For starters, this frame has prevented us from seeing Coates in relationship to another key black radical literary forebear whose imprint is all over Between the World and Me, beginning with its very title.  This title comes not from James Baldwin, but from Baldwin’s crucial predecessor, Richard Wright.  And yet to date, Wright’s name has been largely absent from the unfolding debates around Coates’ literary accomplishment.

Perhaps it is time to change that.

 ***

Between “Between the World and Me” and Between the World and Me

We are not revealing some hidden secret. Coates acknowledges his title-debt to Wright at the get-go, excerpting the opening of Wright’s poem “Between the World and Me,” as the epigraph to his own blistering epistle:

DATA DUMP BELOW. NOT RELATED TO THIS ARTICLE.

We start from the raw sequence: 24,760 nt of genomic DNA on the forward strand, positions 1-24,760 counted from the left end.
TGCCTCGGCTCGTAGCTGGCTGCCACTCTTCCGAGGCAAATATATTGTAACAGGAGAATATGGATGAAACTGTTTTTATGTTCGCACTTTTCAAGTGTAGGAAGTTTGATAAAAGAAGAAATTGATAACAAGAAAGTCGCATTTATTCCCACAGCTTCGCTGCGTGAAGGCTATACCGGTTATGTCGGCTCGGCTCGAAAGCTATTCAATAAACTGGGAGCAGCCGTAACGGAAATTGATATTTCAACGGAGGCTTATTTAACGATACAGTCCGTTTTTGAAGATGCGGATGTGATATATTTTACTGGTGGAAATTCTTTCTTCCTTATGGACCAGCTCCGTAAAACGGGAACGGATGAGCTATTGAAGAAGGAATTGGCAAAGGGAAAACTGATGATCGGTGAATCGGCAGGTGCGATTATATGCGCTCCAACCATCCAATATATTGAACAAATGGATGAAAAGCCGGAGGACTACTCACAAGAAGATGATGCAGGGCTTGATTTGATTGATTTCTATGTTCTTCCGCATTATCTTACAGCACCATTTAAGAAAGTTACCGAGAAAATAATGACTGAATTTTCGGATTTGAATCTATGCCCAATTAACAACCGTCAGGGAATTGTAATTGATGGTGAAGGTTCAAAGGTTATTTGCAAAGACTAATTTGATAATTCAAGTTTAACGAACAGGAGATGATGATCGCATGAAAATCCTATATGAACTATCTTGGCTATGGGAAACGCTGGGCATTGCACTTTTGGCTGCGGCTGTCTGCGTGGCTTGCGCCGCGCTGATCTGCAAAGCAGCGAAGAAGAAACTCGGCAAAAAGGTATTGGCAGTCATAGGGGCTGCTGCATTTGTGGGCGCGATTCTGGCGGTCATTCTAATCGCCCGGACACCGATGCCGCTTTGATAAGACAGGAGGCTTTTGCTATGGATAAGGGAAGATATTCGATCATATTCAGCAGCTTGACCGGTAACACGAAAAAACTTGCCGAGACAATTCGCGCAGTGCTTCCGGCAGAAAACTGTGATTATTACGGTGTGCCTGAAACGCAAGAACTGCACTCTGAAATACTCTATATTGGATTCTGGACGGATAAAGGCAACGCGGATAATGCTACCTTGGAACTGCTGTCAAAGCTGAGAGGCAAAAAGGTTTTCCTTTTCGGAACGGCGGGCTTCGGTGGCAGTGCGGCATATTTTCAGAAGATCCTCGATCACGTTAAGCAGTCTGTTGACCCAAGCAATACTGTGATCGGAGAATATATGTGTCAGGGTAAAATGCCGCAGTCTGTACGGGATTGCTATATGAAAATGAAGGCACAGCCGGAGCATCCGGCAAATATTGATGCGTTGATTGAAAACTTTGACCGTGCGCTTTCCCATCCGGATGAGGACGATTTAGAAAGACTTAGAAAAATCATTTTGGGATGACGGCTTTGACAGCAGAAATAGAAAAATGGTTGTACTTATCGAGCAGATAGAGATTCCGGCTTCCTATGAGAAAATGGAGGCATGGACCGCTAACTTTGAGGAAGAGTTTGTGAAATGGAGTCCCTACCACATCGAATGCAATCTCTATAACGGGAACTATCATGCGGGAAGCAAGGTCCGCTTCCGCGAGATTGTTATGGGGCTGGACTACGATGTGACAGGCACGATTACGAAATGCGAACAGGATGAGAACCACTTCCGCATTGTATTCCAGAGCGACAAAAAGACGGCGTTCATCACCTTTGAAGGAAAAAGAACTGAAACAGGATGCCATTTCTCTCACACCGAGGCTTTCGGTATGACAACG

And one morning while in the woods I stumbled suddenly upon the thing,  /Stumbled upon it in a grassy clearing guarded by the scaly oaks and else. / And soon the sooty details of the scene rose, thrusting themselves between the world and me…

“The thing” encountered in Wright’s poem is the skeletal remains of one who has recently been lynched.  The “sooty details of the scene” include the human remnants of that lynching, from the charred clothes and bleached bones of the lynched to the cigarette butts, peanut shells, and used lipstick of those would-be whites who have made this murder scene into a site of celebration.